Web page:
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Couldn't resist calling it
Jack the Gripper
© Frank Ford, 2007; Photos by FF
Here's a little tool I've been working on lately. It provides an easy way to grip the inside of a guitar output jack so the nut can be tightened without having access to the inside. For this illustration, I saved unscrewing and replacing eleven screws that hold the pickguard and jack assembly in place:
Here's how it works. The rod terminates in an eccentric shaft, with an eccentrically drilled knurl on the end. Turn the rod either direction, and the hardened steel knurl bites right into the side wall of the jack, holding it securely:
The tool is now available from LMI, and from Gryphon.
Last week I set about making up the first hundred of these little tools.
I cut off lots of sections of 5/16" drill rod for the shafts, using my little band saw gravity feed v-block and a stop:
Because both the shaft and the knurl needed to be offset by .015" I made up a pair of lathe collets to accommodate 1/4" and 5/16." I set the emergency collet in a collet block, centered it on the mill, and offset the X-axis by .015, drilled and reamed:
I made one of brass and one of steel, because those were the only two emergency collets I had at the time.
After turning a bit more than half inch of the shank to 1/4" diameter, I chucked each shaft in the offset collet, and turned the eccentric to 1/8" for about .300" of its length:
I made up a little fixture to cross drill the eccentric shaft for a retaining pin. First, I used a #30 drill to make a hole in the end of a piece of steel:
Then without moving the Y-axis on the mill, I turned and reclamped the block so I could be certain that my 1/16"drill would go directly through the center of the end hole. After I cross drilled the block, I stuck in each of the shafts and drilled the end:
Thanks to having taken the time to make up that little fixture, I had 100 nice little holes right at the end of 100 shafts:
The most challenging part of this project was to make up the little knurls. I set up my cutoff slide on the lathe, calculated the length of the knurled part I'd need to make, and milled up a little measuring stick to make it quick and easy to feed through the right amount of stock:
Some of these pictures were taken at a second "session." Here you can see a cardboard box I clamped in place to catch the knurled pieces as they were cut off, after I got tired of chasing the first batch:
And, this is my improved measuring device, a pair of pliers ground to the right thickness so I could pull the stock, and butt it up against the cutoff tool:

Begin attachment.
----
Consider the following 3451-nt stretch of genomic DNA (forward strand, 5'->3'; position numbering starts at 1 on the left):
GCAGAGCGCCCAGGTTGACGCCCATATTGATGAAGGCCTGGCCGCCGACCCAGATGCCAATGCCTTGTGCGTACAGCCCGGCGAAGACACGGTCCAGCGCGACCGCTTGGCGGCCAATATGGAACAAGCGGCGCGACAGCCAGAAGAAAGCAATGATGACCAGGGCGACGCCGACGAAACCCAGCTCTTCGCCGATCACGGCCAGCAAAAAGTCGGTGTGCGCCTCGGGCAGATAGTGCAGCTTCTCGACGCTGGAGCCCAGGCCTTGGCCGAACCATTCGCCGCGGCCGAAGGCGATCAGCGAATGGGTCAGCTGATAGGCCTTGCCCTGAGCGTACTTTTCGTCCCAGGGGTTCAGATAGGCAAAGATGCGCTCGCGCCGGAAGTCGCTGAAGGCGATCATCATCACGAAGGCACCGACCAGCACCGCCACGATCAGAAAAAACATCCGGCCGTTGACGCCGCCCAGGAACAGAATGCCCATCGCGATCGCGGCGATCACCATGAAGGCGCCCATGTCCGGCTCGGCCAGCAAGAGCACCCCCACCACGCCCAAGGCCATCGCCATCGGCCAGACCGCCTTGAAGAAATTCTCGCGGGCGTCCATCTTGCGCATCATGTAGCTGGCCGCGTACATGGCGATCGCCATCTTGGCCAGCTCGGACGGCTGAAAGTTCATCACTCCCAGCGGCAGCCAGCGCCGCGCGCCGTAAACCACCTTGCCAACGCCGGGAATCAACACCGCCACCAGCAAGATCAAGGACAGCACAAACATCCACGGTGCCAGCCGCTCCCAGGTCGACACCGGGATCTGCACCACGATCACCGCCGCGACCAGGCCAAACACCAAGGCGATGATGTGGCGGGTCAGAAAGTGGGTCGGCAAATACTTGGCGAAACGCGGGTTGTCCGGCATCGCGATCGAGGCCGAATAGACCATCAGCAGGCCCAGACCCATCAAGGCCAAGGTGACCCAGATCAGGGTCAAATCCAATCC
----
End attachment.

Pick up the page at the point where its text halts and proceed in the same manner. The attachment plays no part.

I have a tailstock mounted knurling tool. Actually it's a turret tool, but I made a simple holder so I can use it in the lathe tailstock. I ran the tool in until it touched the rotating collet and made some very nice little knurls on some O-1 drill rod:
To fit into a 1/4" jack, I found that I had to use a drill size B rod because the knurls expand the diameter to just about .247" in this operation.
A quick plunge with the cutoff slide, and another one was done:
To get enough clearance for the knurling tool, I made some spacers to mount the cutoff slide attachment outboard by about a tenth of an inch.
Here's what they looked like so far:
One of my absolute favorite power tools has been my little Rockwell 1" x 42" sander. For years it was also my only grinder. I made a little fixture to help me debur and knock the ends off the knurled parts:
For the second, larger batch, I made a multiple part holder:
And, I used the six inch belt sander to do a big batch at a time:
I stuck each knurled part into the 1/4" eccentric collet, and drilled it with a #30 drill for a nice loose fit on the 1/8" eccentric shaft:
The little knurled pieces were easy to insert into the collet, but really difficult to take out, so I simply let them push through as I inserted another on top of the one I just drilled:
With a cork in the left end of the spindle, I had no problem containing the mob:
I'd thought about having a little chute to let them fall into a bucket, but decided my batch wasn't big enough for that bit of complexity.
To debur the holes I gave each one a quick taste of a ninety degree countersink spinning in the drill press:
Heat treating was, as usual for me, a casual affair. I just heated the knurls with my propane torch until they got bright orange:
And, dumped them in a can of old motor oil:
After I did a couple one at a time, I made a new little nichrome wire holder and did 'em in batches of five. Here's the result:
Assembly was straightforward, just a little 1/6" roll pin through the hole at the end:
I bought a few boxes of simple little file handles from McMaster-Carr, drilled each to 5/16" an inch deep and tapped the shafts in place with a few light blows:
Then, I hit the end one more time with the handle balanced on my little stamp:
Each one is now branded:
I milled up a quick little holder from a scrap of acrylic so I could center them easily on the drill press:
That made it easy to drill for another 1/6" roll pin to secure the shaft to the handle:
Here's the finished deal:
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